Donald Driver’s comments yesterday that he is willing to take a pay cut to stay with the Packers is huge – for fans and the team.
From a fan’s standpoint, he has become the Green Bay Packers. His records stand by themselves, his story about being a seventh round draft pick and coming out of nowhere to be a team leader in statistics and emotion is what the Packers embody.
To kick Donald Driver to the street curb would be criminal and I think both Mike McCarthy and Ted Thompson understand that. Clearly, Donald Driver also understands it and his comments illustrate it.
So, what does that mean for the team? Well, if you can bring back a team leader at a blue light discount rate and he’s willing to sacrifice and the display the effort to make the team one more time … what does that say to the rest of the players? When they see Driver out on the field busting his butt alongside those making more than he is, it should demonstrate to them that life isn’t about money. It’s about pride, determination and loyalty.
Some may argue bringing Driver back for another year doesn’t help the team. It most likely will force coaches to make a choice between the old veteran and younger players, but one must remember that this is a team loaded with talent. Do the Packers really need a bazillion tight ends? Probably not. Can they make a cut or two elsewhere to provide a spot on the team for Driver? Probably.
I understand this is the NFL and it’s about championships, it’s about what have you done for me today.
Take a look at Driver’s stats from last year. He caught 37 passes for 445 yards and six touchdowns. Pedestrian numbers, and statistics that pale in what Driver has produced in previous years.
But let’s compare him with these other receivers in the NFC : Michael Jenkins of the Minnesota Vikings, Titus Young of the Detroit Lions, and Earl Bennett of the Chicago Bears.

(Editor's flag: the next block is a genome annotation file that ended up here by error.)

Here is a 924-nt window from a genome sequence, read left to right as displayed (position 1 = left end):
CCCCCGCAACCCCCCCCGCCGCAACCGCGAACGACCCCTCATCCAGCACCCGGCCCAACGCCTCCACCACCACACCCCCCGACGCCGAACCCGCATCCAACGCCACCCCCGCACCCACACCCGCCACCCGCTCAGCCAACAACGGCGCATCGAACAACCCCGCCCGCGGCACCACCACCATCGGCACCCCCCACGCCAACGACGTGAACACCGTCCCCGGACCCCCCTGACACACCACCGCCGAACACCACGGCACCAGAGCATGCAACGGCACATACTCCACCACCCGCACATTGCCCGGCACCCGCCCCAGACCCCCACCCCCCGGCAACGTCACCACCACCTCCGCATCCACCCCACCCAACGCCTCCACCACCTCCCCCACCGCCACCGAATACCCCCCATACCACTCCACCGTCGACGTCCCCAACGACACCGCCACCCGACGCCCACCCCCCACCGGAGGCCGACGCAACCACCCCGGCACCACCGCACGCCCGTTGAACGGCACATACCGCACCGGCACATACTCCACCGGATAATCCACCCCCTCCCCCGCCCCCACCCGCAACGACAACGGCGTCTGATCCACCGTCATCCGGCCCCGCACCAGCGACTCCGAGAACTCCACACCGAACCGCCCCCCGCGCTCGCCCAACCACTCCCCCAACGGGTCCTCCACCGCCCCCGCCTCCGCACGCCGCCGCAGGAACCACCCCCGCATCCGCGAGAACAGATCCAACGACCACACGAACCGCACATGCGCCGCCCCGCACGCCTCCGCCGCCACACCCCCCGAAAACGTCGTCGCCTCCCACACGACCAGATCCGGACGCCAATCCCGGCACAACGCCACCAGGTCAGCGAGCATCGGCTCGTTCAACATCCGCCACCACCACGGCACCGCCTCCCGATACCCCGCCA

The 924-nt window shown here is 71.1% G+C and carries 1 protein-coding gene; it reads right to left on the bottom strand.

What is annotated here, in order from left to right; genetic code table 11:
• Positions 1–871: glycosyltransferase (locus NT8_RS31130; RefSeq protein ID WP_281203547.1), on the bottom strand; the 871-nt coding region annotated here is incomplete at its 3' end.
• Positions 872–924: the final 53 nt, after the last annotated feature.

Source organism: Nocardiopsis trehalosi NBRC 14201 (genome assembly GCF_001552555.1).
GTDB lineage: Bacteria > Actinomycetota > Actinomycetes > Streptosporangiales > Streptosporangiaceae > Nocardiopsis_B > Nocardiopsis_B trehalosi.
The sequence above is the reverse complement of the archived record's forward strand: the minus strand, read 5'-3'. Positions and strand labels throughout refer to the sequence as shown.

Driver and Young played in all 16 games last year, Jenkins and Bennett played in 11. Jenkins had 38 receptions for 466 yards; Bennett had 24 for 381; and Young, the most productive of them all, had 48 receptions for 607 yards.
Driver and Young had six touchdowns, Jenkins scored three times, and Bennett got to the end zone just once.
Bennett’s average salary over a four year contract is $4.5 million; Jenkins makes an average of $3 million; Young, the most productive and most underpaid, gets $1.1 million per year over four years.
Driver is scheduled to make $2.5 million in base salary with another $2.5 million in extras that brings his total salary for next year to $5 million.
Yes, he probably should take a pay cut, but at least he’s smart enough to understand that. Because he still wants to play and in his mind can still contribute, he deserves the shot. The least the Packers can do is allow him to come back and compete for a job.
So, the writing is on the wall for both the Packers organization and for Driver. The longtime Packers receiver’s comments yesterday were a big step forward in helping the Green Bay Packers become a better team in 2012.